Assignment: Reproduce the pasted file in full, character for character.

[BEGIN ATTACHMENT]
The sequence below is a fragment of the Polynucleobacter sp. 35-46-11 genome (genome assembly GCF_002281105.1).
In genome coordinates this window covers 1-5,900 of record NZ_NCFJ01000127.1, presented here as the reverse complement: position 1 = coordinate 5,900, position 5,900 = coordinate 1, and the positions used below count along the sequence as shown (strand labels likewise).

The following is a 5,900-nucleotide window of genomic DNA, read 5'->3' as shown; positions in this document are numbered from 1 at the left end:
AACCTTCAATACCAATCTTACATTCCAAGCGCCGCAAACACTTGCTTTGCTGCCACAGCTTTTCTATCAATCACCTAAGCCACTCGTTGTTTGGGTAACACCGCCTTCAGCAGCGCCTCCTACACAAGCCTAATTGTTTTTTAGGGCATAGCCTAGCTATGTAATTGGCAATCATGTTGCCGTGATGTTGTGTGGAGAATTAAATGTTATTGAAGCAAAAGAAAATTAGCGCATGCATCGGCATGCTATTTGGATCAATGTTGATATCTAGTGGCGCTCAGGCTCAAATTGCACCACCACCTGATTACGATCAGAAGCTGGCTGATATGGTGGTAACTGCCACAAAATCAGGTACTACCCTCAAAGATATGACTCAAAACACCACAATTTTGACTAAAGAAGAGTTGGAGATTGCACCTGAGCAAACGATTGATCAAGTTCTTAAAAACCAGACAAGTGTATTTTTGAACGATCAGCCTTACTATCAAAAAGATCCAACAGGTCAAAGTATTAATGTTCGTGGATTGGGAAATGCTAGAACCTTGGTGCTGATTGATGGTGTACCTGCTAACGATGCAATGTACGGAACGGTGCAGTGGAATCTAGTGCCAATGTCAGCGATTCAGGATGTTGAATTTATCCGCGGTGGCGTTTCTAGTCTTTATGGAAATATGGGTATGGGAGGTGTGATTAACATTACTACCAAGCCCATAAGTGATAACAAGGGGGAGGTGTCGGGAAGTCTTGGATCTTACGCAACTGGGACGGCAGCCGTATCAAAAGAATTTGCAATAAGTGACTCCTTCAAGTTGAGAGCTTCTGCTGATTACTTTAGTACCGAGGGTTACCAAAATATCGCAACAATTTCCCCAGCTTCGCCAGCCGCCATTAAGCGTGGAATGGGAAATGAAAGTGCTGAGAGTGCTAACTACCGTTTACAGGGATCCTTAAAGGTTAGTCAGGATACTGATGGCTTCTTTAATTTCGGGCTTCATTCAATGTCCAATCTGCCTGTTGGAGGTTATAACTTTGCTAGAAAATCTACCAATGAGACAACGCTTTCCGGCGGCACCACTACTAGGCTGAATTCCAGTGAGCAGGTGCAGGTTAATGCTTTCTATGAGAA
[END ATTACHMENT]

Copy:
The sequence below is a fragment of the Polynucleobacter sp. 35-46-11 genome (genome assembly GCF_002281105.1).
In genome coordinates this window covers 1-5,900 of record NZ_NCFJ01000127.1, presented here as the reverse complement: position 1 = coordinate 5,900, position 5,900 = coordinate 1, and the positions used below count along the sequence as shown (strand labels likewise).

The following is a 5,900-nucleotide window of genomic DNA, read 5'->3' as shown; positions in this document are numbered from 1 at the left end:
AACCTTCAATACCAATCTTACATTCCAAGCGCCGCAAACACTTGCTTTGCTGCCACAGCTTTTCTATCAATCACCTAAGCCACTCGTTGTTTGGGTAACACCGCCTTCAGCAGCGCCTCCTACACAAGCCTAATTGTTTTTTAGGGCATAGCCTAGCTATGTAATTGGCAATCATGTTGCCGTGATGTTGTGTGGAGAATTAAATGTTATTGAAGCAAAAGAAAATTAGCGCATGCATCGGCATGCTATTTGGATCAATGTTGATATCTAGTGGCGCTCAGGCTCAAATTGCACCACCACCTGATTACGATCAGAAGCTGGCTGATATGGTGGTAACTGCCACAAAATCAGGTACTACCCTCAAAGATATGACTCAAAACACCACAATTTTGACTAAAGAAGAGTTGGAGATTGCACCTGAGCAAACGATTGATCAAGTTCTTAAAAACCAGACAAGTGTATTTTTGAACGATCAGCCTTACTATCAAAAAGATCCAACAGGTCAAAGTATTAATGTTCGTGGATTGGGAAATGCTAGAACCTTGGTGCTGATTGATGGTGTACCTGCTAACGATGCAATGTACGGAACGGTGCAGTGGAATCTAGTGCCAATGTCAGCGATTCAGGATGTTGAATTTATCCGCGGTGGCGTTTCTAGTCTTTATGGAAATATGGGTATGGGAGGTGTGATTAACATTACTACCAAGCCCATAAGTGATAACAAGGGGGAGGTGTCGGGAAGTCTTGGATCTTACGCAACTGGGACGGCAGCCGTATCAAAAGAATTTGCAATAAGTGACTCCTTCAAGTTGAGAGCTTCTGCTGATTACTTTAGTACCGAGGGTTACCAAAATATCGCAACAATTTCCCCAGCTTCGCCAGCCGCCATTAAGCGTGGAATGGGAAATGAAAGTGCTGAGAGTGCTAACTACCGTTTACAGGGATCCTTAAAGGTTAGTCAGGATACTGATGGCTTCTTTAATTTCGGGCTTCATTCAATGTCCAATCTGCCTGTTGGAGGTTATAACTTTGCTAGAAAATCTACCAATGAGACAACGCTTTCCGGCGGCACCACTACTAGGCTGAATTCCAGTGAGCAGGTGCAGGTTAATGCTTTCTATGAGAA